- Dog suitable for non-experienced owners
- Basic training required
- Generally healthy breed
- Enjoys gentle walks
- Needs under an hour of walking a day
- Small dog
- Minimum drool
- Requires grooming every other day
- Chatty and vocal dog
- Barks and alerts to visitors/anything unusual
- Generally friendly with other dogs
- May need additional training to live with other pets
- May need additional supervision to live with children
- Needs a small garden
- Can happily live in the city
- Can be left occasionally with training
|Lifespan:||12 – 14 years|
|Weight:||3 – 5kg|
|Height:||27-30.5cm for males and 25.5-28cm for females|
|UK Kennel Club Groups:||Toy|
|Easy to train:||5/5|
|Tolerates being alone:||2/5|
|Likes other pets:||5/5|
The Bolognese is a true companion dog, bonding closely with their owners and disliking being separated from loved ones. They are typically reserved with strangers and will bark to alert their owner to anything new, unusual or strange. Despite their small stature and cuddly nature, they are an intelligent dog, and a quick learner. Training should be provided to keep their active minds engaged.
History and Origins
Country of Origin: Italy
Probably descended from the bichon (small, white, fluffy) breeds of southern Italy and Malta the Bolognese was developed in Bologna, Italy and has been known since as early as the 11th and 12th centuries. Popular with ruling families and nobility having been owned by aristocrats such as Madame Pomadour, Louis XIV of France, Philip II of Spain an Catherine the Great of Russia, these dogs were commonly gifted as companion dogs between regions and countries. There is even talk of Bolognese dogs being routinely fed from solid gold bowls and even having servants!
Despite their enchanting personalities the Bolognese remains, as it always has been, a rare breed.
The Bolognese dog is generally a healthy breed with no widely recognised breed specific health problems.
More than capable of an hour of dog exercise per day, the Bolognese is small enough to entertain in a decent sized garden should the need arise. As far as the Bolognese is concerned, time spent with their owner is time perfectly spent, and they are small enough to be easily carried should a walk prove a little too long and so are a ‘take anywhere’ dog.
The Bolognese will happily live anywhere in any style of housing as long as there is access to a secure garden to play in and their owner is with them the majority of the time. This companion breed will not fare well left alone for long periods and should be taught to cope with short durations of separation from their owner as it does not come naturally.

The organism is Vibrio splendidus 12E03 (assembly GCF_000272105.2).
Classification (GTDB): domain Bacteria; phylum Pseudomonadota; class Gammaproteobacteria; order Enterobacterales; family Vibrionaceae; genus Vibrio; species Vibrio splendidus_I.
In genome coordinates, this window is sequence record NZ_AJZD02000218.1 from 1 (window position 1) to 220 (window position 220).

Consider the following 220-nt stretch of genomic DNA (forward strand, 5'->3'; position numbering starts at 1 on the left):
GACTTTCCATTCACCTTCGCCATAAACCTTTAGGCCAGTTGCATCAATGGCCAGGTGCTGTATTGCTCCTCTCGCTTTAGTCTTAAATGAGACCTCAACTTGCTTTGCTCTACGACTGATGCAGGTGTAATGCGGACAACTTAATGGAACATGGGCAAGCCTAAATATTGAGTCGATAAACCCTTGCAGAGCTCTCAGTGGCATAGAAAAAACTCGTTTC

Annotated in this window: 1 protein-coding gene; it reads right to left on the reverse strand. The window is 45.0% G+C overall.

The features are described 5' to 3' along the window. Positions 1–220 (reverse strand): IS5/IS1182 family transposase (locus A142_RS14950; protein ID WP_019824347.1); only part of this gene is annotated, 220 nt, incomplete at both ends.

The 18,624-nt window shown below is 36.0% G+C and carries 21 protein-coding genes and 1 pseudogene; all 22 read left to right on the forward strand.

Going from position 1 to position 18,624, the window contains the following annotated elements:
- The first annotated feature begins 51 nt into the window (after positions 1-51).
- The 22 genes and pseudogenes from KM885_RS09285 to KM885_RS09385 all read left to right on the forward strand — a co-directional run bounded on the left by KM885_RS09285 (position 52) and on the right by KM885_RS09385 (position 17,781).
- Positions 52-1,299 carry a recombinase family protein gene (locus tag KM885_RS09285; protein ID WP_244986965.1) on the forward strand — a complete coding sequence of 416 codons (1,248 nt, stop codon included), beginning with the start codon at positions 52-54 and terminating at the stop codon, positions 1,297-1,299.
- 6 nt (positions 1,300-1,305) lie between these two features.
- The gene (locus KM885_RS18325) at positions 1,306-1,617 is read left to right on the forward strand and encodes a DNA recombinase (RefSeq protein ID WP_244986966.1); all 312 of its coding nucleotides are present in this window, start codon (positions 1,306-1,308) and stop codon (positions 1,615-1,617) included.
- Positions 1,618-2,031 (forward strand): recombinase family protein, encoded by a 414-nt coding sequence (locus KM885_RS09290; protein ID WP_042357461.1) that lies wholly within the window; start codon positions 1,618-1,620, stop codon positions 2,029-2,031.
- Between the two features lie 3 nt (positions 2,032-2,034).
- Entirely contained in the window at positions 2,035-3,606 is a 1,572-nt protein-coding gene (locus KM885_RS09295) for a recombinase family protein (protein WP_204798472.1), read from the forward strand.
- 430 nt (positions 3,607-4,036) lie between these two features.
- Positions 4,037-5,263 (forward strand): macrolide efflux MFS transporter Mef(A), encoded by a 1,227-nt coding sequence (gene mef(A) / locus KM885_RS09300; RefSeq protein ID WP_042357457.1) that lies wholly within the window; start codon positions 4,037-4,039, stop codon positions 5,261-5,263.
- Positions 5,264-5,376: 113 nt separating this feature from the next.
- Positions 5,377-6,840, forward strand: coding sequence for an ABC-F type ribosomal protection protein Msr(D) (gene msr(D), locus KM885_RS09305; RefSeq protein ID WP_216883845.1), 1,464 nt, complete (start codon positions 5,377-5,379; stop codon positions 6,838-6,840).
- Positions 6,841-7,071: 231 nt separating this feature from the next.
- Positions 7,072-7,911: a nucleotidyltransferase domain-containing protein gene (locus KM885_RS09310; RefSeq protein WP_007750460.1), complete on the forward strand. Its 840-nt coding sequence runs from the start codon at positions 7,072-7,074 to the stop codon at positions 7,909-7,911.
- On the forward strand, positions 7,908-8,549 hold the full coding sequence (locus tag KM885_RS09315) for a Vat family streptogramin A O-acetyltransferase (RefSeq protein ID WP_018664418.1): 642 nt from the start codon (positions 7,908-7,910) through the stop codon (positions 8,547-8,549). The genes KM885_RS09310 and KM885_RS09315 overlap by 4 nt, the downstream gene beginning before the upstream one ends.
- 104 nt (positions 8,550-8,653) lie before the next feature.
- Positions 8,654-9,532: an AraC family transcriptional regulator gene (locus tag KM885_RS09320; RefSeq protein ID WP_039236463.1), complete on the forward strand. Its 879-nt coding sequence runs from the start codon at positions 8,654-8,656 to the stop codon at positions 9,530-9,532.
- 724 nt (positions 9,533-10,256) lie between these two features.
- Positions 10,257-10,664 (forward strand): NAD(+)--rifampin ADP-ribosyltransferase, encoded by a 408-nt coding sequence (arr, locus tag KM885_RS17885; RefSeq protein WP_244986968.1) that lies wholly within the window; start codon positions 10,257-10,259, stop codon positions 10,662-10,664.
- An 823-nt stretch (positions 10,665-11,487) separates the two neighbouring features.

Toy dogs such as the Bolognese, have a fast metabolism, meaning they burn energy at a high rate, although their small stomachs mean that they must eat little and often. Small-breed foods are specifically designed with appropriate levels of key nutrients and smaller kibble sizes to suit smaller mouths. This also encourages chewing and improves digestion. Discover more about how to offer your dog a balanced diet with our easy-to-follow guide.
The long Bolognese dog's coat is prone to tangling and needs to be combed every day, paying particular attention to the stomach, behind the ears and the legs. As they do not shed, dead hair has to be removed by grooming. Although easy to wash, dry and groom it is sensible to get a puppy accustomed to grooming table, bathing and visits to a professional grooming salon to keep them clean and white. Find out more about dog grooming and dog bathing with our daily care articles.
The Bolognese is easy to train using positive reinforcement, and should be trained as they are smart and clever. Small though they are, the Bolognese is still a dog and is a better companion for some basic training, and a happier dog if given some mental stimulation as well as regular physical exercise. Early puppy socialisation is a must to ensure these reserved little dogs are confident and happy in all situations. They can be slow to toilet train so patience is required.
Reserved and easily mistaken for a toy by younger children, they are suitable for quieter homes, families with older children or retired couples or singles.
While many dogs are traditionally thought of as being good with children, all dogs and children need to be taught to get on with each other and be safe together. Even so, dogs and young children should never be left alone together and adults should supervise all interactions between them.
Did You Know?
Despite their rarity now the Bolognese was so popular they were owned by the likes of Catherine the Great, Madame De Pompadour and Empress Maria Theresa of Austria. They have also featured (alongside their owners) in works of art by Titian, Goya, Gosse and Watteau.